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New reform should increase inmates’ safety in prisons

By: renee.sexton//February 5, 2020//

New reform should increase inmates’ safety in prisons

By: renee.sexton//February 5, 2020//

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For years, frantic families have asked the South Carolina Department of Corrections to relocate incarcerated loved ones who were assigned to cellmates with violent tendencies or committed violent crimes–under longstanding SCDC rules, an inmate without a criminal record but serving a sentence for felony DUI causing death could end up sharing a cell with a convicted murderer with a lengthy violent criminal history.

Beginning this month, SCDC is reclassifying inmates to avoid this situation. The department said matching custody levels with an offender’s level of risk will lower the potential for institutional violence, misconduct, and escape. The new system will classify inmates based on their propensity to comply with rules, commit violent acts, or attempt to escape. Inmates will receive annual reclassification reviews for future security assignments based on their behavior.

From criminal defense attorneys, reclassification is important.

“When considering plea deals or even sentencing at trial, it’s a positive thing to have more of an insight as to what SCDC is going to do with an inmate and their sentence,” said James Ervin of Columbia. “It’s a major consideration when we consider plea deals … certainly family, and the defendant themselves, is looking to their attorneys to determine where they’re going to be and what it’s going to be like.”

The system is similar to one used in about 38 other states and based on criminal justice expert James Austin’s recommendations to the National Institute of Corrections. The previous SCDC classification system, based on sentence length, had been in place since the mid-1990s, SCDC Director Bryan Stirling said.

“It was the right thing to do. It was a safety issue. It was a staffing issue. It’s going to completely transform, I believe, the department,” Stirling said.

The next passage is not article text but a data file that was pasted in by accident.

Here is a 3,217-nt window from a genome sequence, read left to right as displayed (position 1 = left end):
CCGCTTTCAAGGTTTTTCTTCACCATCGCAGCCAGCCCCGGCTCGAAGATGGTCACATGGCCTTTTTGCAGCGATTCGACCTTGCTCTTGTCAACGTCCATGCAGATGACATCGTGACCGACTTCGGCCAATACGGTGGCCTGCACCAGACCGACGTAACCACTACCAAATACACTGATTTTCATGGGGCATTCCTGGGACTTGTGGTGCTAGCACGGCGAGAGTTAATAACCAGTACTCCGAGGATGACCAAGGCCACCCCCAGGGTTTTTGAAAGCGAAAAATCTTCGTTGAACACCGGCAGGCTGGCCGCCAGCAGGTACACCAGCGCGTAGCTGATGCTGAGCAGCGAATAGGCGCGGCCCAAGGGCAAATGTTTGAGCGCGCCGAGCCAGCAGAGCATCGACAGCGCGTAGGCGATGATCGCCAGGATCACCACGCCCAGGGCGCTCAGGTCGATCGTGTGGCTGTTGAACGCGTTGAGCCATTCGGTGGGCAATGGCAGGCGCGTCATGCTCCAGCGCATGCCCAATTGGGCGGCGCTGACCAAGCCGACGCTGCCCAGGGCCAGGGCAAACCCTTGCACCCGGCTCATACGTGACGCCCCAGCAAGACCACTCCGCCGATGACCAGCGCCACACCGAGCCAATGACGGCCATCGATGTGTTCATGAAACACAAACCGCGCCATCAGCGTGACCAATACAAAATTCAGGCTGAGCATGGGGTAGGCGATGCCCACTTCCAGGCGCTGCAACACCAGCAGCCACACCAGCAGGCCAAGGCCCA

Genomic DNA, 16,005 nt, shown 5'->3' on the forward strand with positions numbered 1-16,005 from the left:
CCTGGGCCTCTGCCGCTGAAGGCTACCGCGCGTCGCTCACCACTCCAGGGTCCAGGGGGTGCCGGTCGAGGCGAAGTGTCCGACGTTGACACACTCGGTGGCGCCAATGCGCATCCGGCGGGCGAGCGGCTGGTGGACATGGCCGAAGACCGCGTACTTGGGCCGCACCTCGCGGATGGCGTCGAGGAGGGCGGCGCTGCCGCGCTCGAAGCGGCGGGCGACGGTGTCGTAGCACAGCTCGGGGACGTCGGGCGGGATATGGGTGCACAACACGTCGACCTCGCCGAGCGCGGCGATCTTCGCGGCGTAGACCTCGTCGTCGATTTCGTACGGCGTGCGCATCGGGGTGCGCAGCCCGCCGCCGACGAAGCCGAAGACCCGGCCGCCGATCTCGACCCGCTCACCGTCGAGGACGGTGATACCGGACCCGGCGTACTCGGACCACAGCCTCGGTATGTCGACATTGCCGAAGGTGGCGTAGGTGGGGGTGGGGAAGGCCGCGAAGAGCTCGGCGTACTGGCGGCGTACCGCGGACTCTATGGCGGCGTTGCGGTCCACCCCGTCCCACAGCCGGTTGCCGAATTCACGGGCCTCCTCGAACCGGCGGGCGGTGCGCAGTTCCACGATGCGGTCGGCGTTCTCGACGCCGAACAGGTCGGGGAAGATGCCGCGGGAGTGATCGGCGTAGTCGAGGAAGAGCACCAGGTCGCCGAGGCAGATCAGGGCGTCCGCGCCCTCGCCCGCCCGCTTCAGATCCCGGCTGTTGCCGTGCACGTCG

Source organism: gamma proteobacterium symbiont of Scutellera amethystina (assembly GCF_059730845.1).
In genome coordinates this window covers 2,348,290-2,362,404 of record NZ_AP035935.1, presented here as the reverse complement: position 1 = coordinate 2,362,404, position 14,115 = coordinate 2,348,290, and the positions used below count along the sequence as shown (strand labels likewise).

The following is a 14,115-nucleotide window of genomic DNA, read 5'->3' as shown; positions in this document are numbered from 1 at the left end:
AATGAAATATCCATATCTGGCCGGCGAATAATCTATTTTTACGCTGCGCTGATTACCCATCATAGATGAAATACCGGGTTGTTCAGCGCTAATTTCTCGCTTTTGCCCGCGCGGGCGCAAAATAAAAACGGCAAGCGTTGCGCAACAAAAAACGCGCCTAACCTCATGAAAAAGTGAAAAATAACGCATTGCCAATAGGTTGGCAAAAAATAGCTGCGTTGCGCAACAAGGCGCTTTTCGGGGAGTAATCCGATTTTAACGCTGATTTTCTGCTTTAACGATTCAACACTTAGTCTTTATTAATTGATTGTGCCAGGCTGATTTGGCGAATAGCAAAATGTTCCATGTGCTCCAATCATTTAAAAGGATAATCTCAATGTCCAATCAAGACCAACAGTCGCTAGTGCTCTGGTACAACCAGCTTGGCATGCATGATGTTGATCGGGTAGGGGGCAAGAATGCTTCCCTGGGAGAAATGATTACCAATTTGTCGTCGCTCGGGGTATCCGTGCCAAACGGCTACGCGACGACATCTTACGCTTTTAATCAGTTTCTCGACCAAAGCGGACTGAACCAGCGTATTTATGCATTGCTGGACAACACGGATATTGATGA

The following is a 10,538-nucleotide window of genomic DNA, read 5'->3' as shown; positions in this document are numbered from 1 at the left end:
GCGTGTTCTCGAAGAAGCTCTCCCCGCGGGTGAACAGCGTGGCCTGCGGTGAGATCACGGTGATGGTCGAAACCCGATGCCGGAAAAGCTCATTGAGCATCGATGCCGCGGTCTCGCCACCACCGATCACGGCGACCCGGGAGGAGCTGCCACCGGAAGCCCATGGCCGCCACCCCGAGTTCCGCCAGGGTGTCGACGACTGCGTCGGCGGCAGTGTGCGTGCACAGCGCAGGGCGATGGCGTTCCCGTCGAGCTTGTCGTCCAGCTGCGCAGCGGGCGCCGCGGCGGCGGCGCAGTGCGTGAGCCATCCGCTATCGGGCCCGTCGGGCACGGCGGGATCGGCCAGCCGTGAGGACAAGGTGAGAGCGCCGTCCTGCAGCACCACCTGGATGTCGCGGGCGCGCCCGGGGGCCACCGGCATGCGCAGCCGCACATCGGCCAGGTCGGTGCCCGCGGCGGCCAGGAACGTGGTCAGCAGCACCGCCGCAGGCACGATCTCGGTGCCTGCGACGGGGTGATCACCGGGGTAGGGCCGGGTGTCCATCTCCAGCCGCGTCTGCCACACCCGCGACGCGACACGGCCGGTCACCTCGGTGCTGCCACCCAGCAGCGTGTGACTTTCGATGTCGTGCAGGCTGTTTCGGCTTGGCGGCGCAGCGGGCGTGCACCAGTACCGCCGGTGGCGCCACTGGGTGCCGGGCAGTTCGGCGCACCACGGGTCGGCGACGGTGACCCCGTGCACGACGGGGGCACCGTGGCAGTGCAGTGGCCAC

Under the previous classification system, Stirling said, the department was putting the same amount of resources into a first-time offender as it was into a verified gang member with a lengthy criminal history. Some inmates were being assigned to higher security-level institutions than necessary.

Some inmates will be moved to other facilities due to the reclassification. Stacey Richardson, the SCDC’s director of classification and inmate records, said the new system will cut the number of inmates in Level 3 facilities–high-security institutions designed primarily to house violent offenders with longer sentences and inmates who exhibit behavioral problems–in half, which should hopefully increase security for both inmates and staff by enabling the SCDC to focus resources on the most dangerous inmates.

Inmates who are reclassified to lower-level security will be able to take advantage of the educational and work skills programs offered at those institutions. Stirling said he’s heard from inmates who appreciate the opportunity to be rewarded for their good behavior.

“The old system didn’t make any sense to them,” Stirling said. “At the end of the day, they don’t have much, but we can give them hope that they can progress down to a lower-level institution with people that are acting like they act, that aren’t into the contraband or into the violence, and that will make our prisons safer. They want to be safe, and their families want them to be safe while they’re incarcerated.”

Stirling said the department is working on an informational sheet for lawyers to discuss with clients about which facilities they are likely to be assigned to.

Review of inmates’ classifications and corresponding relocations are expected to be completed in mid-2020. The security level of some institutions may also change as a result.

Follow Renee Sexton on Twitter @BobcatRenee

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